1 head romaine (we used about half a head of green lettuce -- not iceberg -- making the sensual ingredients all the more prominent)
1 orange, sectioned then halved (the recipe calls for half a can of mandarin oranges, but fresh seemed a better choice)
1/2 cup sliced onion (we used a few scallions)
1/4 cup toasted pecans (toasted them myself in a cast-iron skillet)
1/2 avocado (this made no sense to me -- I used a whole one)

Pam made the dressing; I prepared the produce. We tossed it all in a bowl and took it to the vineyard -- perfectly paired with Cinco Cães, the lovely sunset, and the lyrical stylings of Rebecca Correia.

Happy Solstice

We were a day late with our summer solstice celebration meal from The Wicca Cookbook, but since our wonderful daughter had offered to cook for us on the actual solstice I wasn't about to start worrying about specific dates. 

Of the fifteen recipes included in the cookbook under "Summer Solstice" we selected the vegetable frittata because we had all the ingredients (or reasonable facsimiles thereof) on hand, it was simple, and because our vegetarian daughter was dining with us. This frittata has peppers, sliced potatoes, onions (the recipe says scallions, but we used what we had), basil, and goat cheese (the rest of what was left from last week's Pasta with Grapes), and of course eggs and milk. The recipe as written in the book has a few problems: for instance it begins with a description of how to roast a red pepper by holding it over a flame, wrapping it, letting it sweat, and then rubbing off the skin before slicing. The recipe, however, never mentions when, exactly, one is supposed to add the pepper to the dish. Since I was using frozen, pre-sliced bell peppers I wasn't too concerned though. I figured out to sauteé them as I was finishing with the potatoes. I mixed all the ingredients (except the potatoes and peppers) together in a bowl first, then cooked the potato slices in our indispensable cast-iron skillet until they were tender then I added the peppers and cooked a few more minutes. Once the potatoes and peppers were ready I added the egg mixture and cooked until the eggs just started to set, then put the skillet in a preheated 350 oven for 25 minutes. I impressed myself with how perfectly fluffy this came out. We enjoyed our meal outside with some Malbec.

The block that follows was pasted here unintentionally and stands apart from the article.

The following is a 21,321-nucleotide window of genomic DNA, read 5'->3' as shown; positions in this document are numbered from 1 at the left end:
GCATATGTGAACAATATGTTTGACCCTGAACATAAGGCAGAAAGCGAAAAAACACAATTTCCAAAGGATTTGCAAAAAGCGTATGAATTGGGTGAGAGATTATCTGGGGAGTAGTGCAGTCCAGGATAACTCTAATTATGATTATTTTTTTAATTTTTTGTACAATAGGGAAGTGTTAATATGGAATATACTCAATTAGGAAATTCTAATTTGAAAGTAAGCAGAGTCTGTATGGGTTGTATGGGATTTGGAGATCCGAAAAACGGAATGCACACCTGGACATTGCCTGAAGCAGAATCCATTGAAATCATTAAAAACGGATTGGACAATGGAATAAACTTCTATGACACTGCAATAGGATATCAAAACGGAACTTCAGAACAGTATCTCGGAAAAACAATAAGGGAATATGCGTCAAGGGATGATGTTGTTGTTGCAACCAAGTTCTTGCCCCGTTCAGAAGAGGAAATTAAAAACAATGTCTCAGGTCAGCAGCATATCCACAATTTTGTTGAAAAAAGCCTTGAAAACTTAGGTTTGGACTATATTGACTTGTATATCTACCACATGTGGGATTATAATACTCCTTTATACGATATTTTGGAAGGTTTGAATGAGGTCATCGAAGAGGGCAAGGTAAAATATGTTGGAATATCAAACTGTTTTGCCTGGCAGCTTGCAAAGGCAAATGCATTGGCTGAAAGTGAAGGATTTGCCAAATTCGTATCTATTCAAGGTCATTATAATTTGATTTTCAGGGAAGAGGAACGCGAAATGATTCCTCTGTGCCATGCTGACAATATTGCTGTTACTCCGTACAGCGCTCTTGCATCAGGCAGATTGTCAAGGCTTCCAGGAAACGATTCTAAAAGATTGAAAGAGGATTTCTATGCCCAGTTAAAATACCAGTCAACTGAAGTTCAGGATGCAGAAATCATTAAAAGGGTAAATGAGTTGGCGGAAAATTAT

Monday, June 20, 2016

Pasta with Grapes

It's not that we haven't been preparing new recipes of late, it's just that we haven't done a very good job blogging about them. We're finally catching up on our most recent cooking adventures. This recipe comes from the Intercourses cookbook and was quite simple. The recipe calls for pasta spirals. We found a kale, beet, and butternut squash pasta spiral mix at Savas Liquors in Middleboro, Massachusetts which turned out to be a great choice. To the cooked pasta we added some wedges of goat cheese, a handful of seedless grapes, chopped basil (not in the recipe, but it is never wrong to add basil), romaine lettuce (in lieu of watercress), two chopped scallions, zest and juice of one orange, and a bit of olive oil. The cheese melted onto the hot pasta, and blended with the other ingredients to create a sweet, creamy (and rather sensual) dish.

Friday, June 3, 2016

Caribbean Fish in a Packet

It has been over five years since we made Asian Fish in a Packet and questioned why such a recipe was featured in the vegetarian cookbook Moosewood Restaurant Cooks at Home, and we still have no answer. In fact this Moosewood Cookbook includes 13 fish recipes, and we tried another one last night - Caribbean Fish in a Packet (for those wondering if there are other "packet fish" the answer is yes: French, and Greek). The recipe is agnostic about what type of fish to use. It gives no further guidance than "2 5-or 6-ounce firm fish fillets or steaks, or 1 10-ounce fillet cut in half". We did the latter. James selected Mahi Mahi at the fishmonger because he remembered that I will almost always order it in a restaurant when given the opportunity.

In addition to the fish, into our "airtight" foil packs went:
tomato slices
green, red, and yellow bell pepper slices
olive oil
chopped scallions
fresh chopped parsley (recipe called for cilantro, we went with what we had)
fresh lime juice
a few dashes of Tabasco sauce
a sprinkling of garlic salt
a dash of black pepper

The packages baked at 450 for 20 minutes. The fish turned out flaky and flavorful. We served rice on the side. Looking forward to trying the rest of the "vegetarian" fish recipes.